"Clinton, Kenneth Starr, Congress -- all Boomers," he says.

"Boomer politicians worry about the ideological -- things like posting the Ten Commandments on school walls," he says.

Jonesers, on the other hand worry about the practical, the everyday implications of political discourse -- much in the same way GenX voting studies have found -- but in a way that is more skewed to their life stage.

"We're concerned about things like school violence. These are our kids that are in the schools everyday facing potential danger."

"Yet, we've got people blaming us for the violence. You hear things like, 'Where are the parents?'"

"The parents," he continues, "are working. Americans are working harder than ever before, despite the economic boom. We work eight weeks more per year than many Western nations."

"We want to be with our kids," he insists, unlike Boomers, who practiced "non-participatory parenting" while seeking social and financial indulgence in the '70s and '80s.

"We're interested in things like flex time, and overwhelming number of Jonesers want a more family-friendly society."

The payoff

It is too early to say whether the Pontell's legwork, and the eventual release of his book, will spark the sort of interest generated by Douglas Coupland's accidental novel "Generation X" -- the 1991 tome that unintentionally launched the fevered efforts of a thousand marketers and focus groups, and somehow allowed a generation of 20- and early 30-somethings to come to voice.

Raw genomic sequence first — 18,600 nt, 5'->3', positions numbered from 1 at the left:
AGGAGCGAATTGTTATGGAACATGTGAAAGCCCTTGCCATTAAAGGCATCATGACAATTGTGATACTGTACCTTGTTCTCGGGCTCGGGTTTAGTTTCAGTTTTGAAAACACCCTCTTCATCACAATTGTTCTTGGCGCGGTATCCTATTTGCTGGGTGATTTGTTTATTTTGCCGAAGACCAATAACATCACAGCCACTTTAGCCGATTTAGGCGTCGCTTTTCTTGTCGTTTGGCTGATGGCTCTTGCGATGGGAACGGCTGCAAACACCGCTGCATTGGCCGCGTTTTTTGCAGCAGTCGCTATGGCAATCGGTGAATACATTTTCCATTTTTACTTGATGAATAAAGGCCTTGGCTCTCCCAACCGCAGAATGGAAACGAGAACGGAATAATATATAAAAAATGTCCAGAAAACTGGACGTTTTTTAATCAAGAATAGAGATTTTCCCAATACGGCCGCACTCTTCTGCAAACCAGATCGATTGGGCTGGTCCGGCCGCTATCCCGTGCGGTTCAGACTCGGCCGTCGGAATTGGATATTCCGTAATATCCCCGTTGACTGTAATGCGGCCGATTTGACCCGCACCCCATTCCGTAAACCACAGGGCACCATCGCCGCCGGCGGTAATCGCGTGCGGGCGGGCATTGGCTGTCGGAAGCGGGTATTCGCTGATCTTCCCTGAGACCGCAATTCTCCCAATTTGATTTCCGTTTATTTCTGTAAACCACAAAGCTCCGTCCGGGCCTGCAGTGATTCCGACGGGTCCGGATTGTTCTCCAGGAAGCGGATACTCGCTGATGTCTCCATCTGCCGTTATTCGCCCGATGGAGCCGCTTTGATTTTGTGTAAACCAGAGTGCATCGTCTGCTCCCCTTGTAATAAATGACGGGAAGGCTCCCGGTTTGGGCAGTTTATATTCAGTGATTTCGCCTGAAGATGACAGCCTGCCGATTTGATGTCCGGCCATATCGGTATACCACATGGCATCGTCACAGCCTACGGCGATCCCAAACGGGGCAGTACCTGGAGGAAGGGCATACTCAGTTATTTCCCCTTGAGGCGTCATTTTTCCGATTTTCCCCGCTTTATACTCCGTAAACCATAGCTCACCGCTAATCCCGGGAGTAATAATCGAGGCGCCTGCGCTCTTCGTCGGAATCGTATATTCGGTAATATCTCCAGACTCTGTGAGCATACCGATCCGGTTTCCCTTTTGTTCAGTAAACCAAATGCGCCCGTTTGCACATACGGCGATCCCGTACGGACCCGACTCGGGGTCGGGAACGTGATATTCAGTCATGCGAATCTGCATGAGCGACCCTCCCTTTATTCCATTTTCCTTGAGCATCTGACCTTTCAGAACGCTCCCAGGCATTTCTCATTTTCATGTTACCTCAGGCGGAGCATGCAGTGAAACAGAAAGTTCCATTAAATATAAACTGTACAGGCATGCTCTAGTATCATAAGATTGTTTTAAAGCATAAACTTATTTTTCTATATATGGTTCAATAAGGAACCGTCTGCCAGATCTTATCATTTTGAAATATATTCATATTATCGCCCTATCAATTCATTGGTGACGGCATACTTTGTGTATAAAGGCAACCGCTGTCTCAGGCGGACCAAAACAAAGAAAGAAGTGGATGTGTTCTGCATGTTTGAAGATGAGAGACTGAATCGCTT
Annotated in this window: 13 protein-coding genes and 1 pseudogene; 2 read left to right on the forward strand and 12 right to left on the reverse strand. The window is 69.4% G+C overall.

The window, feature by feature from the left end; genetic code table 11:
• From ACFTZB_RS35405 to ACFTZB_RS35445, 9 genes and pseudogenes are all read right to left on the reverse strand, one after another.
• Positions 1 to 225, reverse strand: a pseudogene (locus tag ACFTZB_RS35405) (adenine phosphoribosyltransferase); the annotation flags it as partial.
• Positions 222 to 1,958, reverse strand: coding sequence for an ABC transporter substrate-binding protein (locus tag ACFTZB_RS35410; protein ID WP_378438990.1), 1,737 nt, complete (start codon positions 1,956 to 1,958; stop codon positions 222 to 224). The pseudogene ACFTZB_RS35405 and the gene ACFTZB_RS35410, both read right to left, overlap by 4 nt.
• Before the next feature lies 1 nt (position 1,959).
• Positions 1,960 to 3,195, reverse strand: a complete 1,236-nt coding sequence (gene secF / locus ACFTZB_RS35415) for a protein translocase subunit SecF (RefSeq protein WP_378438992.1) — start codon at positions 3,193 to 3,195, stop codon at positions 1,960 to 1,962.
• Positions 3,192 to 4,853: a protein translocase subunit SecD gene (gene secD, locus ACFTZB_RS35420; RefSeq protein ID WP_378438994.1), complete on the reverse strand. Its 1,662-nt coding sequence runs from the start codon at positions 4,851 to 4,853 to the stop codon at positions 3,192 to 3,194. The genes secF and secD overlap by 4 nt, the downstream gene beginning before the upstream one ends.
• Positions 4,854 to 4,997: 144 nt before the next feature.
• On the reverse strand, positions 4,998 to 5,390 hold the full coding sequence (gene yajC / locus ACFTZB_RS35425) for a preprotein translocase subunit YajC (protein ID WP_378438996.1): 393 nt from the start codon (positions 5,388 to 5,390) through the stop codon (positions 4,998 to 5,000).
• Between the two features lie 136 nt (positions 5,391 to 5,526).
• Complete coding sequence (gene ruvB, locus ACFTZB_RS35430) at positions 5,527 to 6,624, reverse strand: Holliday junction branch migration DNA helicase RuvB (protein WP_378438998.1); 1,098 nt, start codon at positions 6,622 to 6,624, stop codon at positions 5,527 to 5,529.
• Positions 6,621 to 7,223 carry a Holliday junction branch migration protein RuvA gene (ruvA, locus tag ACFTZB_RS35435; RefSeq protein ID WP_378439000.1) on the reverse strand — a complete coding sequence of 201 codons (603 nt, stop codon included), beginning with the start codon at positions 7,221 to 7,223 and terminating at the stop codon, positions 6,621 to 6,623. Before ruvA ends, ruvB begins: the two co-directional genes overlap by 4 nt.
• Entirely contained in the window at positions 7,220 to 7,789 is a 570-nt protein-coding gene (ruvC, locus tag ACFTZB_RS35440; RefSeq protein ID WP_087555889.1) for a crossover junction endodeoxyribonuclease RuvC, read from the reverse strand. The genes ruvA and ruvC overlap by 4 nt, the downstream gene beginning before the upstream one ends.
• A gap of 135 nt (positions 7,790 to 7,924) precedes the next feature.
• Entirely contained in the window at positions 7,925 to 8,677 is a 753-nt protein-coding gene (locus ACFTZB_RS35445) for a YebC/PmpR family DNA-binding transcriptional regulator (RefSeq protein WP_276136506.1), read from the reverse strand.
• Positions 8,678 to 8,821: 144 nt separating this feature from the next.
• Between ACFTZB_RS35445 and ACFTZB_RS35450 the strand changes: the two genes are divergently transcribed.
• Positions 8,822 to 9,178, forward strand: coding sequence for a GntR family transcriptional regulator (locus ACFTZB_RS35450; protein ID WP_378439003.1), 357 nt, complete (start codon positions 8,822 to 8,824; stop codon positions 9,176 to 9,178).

"I don't think people my age have been losing sleep at night wondering why we haven't been labeled," Pontell says. "But it should be noted that what this group has in its side is sheer numbers. We've got a lot of clout."

GenJonesers, he adds, are not of like mind. "We're of all political stripe." The difference, he says, has been in watching the previous generation vacillate on its social consciousness, not that Jonesers haven't done a little of the same.

"Some of us were old enough to participate in the money rush in the '80s," he admits. "By for the most part, Generation Jones came of age watching the slow, hypocritical sellout of the lovefest of the '60s -- it turned into the money grab of the '80s."

"They swore they would never sell out. They gave in, they gave up and joined the establishment."

Advantage: Generation Jones. A generation that never had to make and then break such promises probably won't be burdened with so harsh a label. Perhaps there was some advantage to early anonymity after all.